As you can see above, the members who got a co-signer for a loan have the highest average credit score at 679, making this a great option to start building your credit. Becoming an authorized user on a family member or friends credit card can help your credit score jump as well. If you are a student, consider taking out even a small student loan to diversify your credit.

The strategies you see above are some of the most common in building your credit score. Let’s take a look at each of these, why they’re important, and how to execute them effectively.

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How to build your credit fast

Below are some of the common strategies for building your credit score. You’ll see that some take more time than others, but each are directly related to the ways in which your credit score is calculated.

Apply for a secured credit card

Consider applying for a secured credit card. Once approved and being a secured card Cardmember, and managing your account responsibly, you can use the card as a tool to build your credit from the ground up. For one, it is generally easy to get approved for a secured credit card, because you have to put down a refundable deposit (this typically becomes your credit limit, but not always, it depends on the card issuer). If you don’t make your payment as agreed, the financial institution can simply take the funds out of your deposit. Even though the money is technically covered by your deposit, you still need to make all the payments due – it’s important to make sure that you make your payments on time, every time — your payment history will be reported to the credit bureaus, however be sure to read the fine print of the offer you are considering as not all secured cards report your payment activity to the three major credit bureaus.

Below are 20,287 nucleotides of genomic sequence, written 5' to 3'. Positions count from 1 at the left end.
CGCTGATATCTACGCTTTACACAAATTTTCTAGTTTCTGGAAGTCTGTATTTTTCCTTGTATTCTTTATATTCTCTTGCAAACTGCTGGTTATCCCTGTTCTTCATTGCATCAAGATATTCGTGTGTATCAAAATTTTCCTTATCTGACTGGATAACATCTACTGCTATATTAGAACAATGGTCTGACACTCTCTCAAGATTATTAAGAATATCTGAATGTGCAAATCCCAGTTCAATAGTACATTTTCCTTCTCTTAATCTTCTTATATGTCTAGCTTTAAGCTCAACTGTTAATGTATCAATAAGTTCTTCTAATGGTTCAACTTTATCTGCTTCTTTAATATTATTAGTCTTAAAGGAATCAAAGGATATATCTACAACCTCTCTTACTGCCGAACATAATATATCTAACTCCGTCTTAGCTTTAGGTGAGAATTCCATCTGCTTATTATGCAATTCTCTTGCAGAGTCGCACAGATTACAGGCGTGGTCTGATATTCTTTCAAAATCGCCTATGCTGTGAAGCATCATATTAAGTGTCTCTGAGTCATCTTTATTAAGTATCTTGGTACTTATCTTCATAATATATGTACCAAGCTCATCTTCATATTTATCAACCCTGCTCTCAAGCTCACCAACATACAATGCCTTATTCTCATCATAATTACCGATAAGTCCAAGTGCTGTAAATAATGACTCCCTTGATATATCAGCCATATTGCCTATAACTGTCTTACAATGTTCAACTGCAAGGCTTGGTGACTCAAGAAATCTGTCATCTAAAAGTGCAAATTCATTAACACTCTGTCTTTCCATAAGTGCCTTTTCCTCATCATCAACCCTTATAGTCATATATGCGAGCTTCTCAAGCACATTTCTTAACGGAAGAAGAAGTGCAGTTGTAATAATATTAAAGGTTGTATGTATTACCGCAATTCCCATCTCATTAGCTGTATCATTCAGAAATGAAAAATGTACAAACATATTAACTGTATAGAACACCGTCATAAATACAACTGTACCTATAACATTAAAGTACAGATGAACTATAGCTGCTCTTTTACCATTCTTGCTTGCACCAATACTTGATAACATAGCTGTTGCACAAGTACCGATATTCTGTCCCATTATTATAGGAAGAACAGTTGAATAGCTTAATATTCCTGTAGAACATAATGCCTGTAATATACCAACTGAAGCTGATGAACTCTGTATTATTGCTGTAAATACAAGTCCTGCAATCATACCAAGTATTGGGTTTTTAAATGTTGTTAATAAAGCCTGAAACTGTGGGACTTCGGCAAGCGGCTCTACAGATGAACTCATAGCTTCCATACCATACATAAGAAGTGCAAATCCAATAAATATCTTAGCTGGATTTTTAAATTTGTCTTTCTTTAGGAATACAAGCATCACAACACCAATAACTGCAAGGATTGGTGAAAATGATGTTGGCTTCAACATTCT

As you can see from the data below, someone with poor credit can see an increase from 425 to 475 in roughly 18-months. The impact of a secured credit card was even greater for individuals with fair credit —moving from an 581 to a 640 in the same time frame.

Building credit with a secure credit card

Credit Score over time3-6 Months6-12 Months12-18 Months18+ Months
Poor425446462475
Fair581614625640
GoodN/A672719738
ExcellentN/AN/A743760
Source: Review of 250 individuals who used specific methods to build credit.

Apply for a credit builder loan

A credit builder loan is another great way to begin to establish a good credit history. As with secured credit cards, credit builder loans do not require that you have good credit to be approved. What they do require, however, is that you can prove you have enough income to make the payments.

The amount you borrow is held in a bank account, while you make regular payments. Your on-time payments are then reported to the three major credit bureaus, building and boosting your credit score. And since your payment history is the single biggest factor in your credit score, those on-time payments can really have a big impact. Once you have made enough payments to pay off the loan, the bank releases the full amount of the loan to you.

We looked at individuals who used a credit building loan to build their credit score and, as you can see below, people with poor credit were able to increase their score from 413 to 554 in roughly 18-months.

Building credit with a credit building loan

Credit Score over time3-6 Months6-12 Months12-18 Months18+ Months
Poor413440510554
FairN/AN/A580614
GoodN/AN/A682712
ExcellentN/AN/A740783
Source: Review of 250 individuals who used specific methods to build credit.

Get a co-signer